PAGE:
What I realized reading these essays over again was that despite of being labelled as the proponent of absurd, it is actually living that he so fervently speaks about; Not just living but living passionately and fully. Living in awareness and questioning. Though he seems to be recommending a negative faith (as James Wood says in introduction) against the religious or existentialist ideologies, he nevertheless demonstrates a distinctive way to the seekers to come to terms with the existence; the way to be chosen henceforth, of course, depending upon the individual, starting every day with an ever new light.

“In the middle of winter, I at last discovered that there was in me an invincible summer.”


*From an interview with Jeanine Delpech, in Les Nouvelles Littéraires, (1945). Cited in Albert Camus: Lyrical and Critical Essays, Vintage (1970)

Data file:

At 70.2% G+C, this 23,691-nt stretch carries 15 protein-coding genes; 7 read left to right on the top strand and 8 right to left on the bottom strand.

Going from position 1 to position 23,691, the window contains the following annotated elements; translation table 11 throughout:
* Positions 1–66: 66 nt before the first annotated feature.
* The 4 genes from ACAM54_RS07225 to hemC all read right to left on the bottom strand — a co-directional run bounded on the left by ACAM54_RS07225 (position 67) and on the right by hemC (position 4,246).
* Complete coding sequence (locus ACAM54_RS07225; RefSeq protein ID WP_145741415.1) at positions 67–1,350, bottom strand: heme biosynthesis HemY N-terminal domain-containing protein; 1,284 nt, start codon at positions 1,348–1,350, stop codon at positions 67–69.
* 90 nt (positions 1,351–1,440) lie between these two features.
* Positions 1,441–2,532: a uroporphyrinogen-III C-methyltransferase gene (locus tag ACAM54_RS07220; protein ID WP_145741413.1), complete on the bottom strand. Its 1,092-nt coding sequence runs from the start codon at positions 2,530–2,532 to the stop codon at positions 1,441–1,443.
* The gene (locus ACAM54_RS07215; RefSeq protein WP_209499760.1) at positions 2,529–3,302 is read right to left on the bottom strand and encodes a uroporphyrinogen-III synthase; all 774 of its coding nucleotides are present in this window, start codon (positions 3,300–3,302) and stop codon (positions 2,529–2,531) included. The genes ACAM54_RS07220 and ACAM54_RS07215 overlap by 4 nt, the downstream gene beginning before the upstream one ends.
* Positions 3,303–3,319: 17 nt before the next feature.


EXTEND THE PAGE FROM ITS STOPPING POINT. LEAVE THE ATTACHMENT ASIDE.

** From an interview with Gabriel d'Aubarède, in Les Nouvelles Littéraires, (1951). Cited in Albert Camus: Lyrical and Critical Essays, Vintage (1970)
Source : http://www.camus-society.com/albert-c...
Profile Image for Lisa.
977 reviews3,327 followers
February 9, 2019
"The struggle itself towards the heights is enough to fill a man's heart. One must imagine Sisyphus happy."

One must definitely imagine Sisiphus a teacher. Teaching 15-year-olds every day is pretty much like pushing that boulder up the hill. One knows one has to do it, as the future of humanity depends on proper education. It is hard work that requires concentration, and one can never look the other way or take a break. In the evening, one is exhausted, and quite happy to see that stupid boulder roll all the way to the deepest depths of Hades. But tomorrow is another day, and Sisiphus sets out to roll that boulder up the hill again.

One must imagine Sisiphus happy.

Imagination, that means, is the main tool of any teacher.

I say, looking at today's boulder catching speed down the hill. See you tomorrow!
Profile Image for Trevor.
1,293 reviews21.7k followers
April 5, 2016